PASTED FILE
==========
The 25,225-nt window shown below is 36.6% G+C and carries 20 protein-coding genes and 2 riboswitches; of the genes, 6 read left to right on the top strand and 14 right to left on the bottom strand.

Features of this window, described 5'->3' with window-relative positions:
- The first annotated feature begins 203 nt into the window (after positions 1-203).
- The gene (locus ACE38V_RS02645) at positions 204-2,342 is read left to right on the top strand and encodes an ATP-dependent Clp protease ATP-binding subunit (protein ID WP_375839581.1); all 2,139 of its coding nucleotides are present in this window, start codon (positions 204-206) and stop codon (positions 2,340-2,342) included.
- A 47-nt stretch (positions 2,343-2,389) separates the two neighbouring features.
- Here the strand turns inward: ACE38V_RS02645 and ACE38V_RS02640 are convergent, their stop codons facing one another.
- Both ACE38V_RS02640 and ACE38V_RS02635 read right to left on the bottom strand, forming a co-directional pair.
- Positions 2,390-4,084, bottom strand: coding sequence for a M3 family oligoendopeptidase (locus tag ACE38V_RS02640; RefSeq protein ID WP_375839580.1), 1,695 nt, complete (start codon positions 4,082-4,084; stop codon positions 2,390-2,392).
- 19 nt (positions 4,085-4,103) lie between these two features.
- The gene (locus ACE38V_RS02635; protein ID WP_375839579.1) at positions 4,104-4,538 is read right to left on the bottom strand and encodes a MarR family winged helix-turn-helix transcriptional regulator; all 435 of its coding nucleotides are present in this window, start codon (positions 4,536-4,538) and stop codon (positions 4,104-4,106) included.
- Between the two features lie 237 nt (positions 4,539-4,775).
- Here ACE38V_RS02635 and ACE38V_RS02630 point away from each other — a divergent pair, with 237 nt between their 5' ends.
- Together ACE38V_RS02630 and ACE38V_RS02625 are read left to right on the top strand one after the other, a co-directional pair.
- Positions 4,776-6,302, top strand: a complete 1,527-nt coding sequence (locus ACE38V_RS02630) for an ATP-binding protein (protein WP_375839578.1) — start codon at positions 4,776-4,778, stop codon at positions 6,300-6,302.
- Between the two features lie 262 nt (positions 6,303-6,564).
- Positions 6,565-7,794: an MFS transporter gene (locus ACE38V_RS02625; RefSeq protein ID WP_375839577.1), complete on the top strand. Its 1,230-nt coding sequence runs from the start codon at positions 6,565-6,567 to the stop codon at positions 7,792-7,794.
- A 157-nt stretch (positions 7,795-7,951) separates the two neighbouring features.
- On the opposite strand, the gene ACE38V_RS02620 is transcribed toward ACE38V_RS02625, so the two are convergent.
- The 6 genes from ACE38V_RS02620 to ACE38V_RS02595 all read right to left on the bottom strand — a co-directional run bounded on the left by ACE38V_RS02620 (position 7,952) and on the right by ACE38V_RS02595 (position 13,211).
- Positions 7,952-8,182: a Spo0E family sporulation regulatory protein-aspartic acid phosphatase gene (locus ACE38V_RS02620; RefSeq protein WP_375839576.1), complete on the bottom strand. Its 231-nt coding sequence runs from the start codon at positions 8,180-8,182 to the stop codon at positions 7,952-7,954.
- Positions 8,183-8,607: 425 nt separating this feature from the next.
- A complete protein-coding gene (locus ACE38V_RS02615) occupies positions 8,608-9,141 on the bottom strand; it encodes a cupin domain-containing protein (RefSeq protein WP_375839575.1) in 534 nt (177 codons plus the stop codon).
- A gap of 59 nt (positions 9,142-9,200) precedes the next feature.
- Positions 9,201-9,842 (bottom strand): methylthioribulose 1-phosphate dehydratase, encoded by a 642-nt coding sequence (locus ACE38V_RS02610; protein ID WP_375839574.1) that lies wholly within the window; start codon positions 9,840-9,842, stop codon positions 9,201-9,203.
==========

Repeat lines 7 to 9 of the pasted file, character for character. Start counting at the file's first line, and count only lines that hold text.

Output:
- Both ACE38V_RS02640 and ACE38V_RS02635 read right to left on the bottom strand, forming a co-directional pair.
- Positions 2,390-4,084, bottom strand: coding sequence for a M3 family oligoendopeptidase (locus tag ACE38V_RS02640; RefSeq protein ID WP_375839580.1), 1,695 nt, complete (start codon positions 4,082-4,084; stop codon positions 2,390-2,392).
- 19 nt (positions 4,085-4,103) lie between these two features.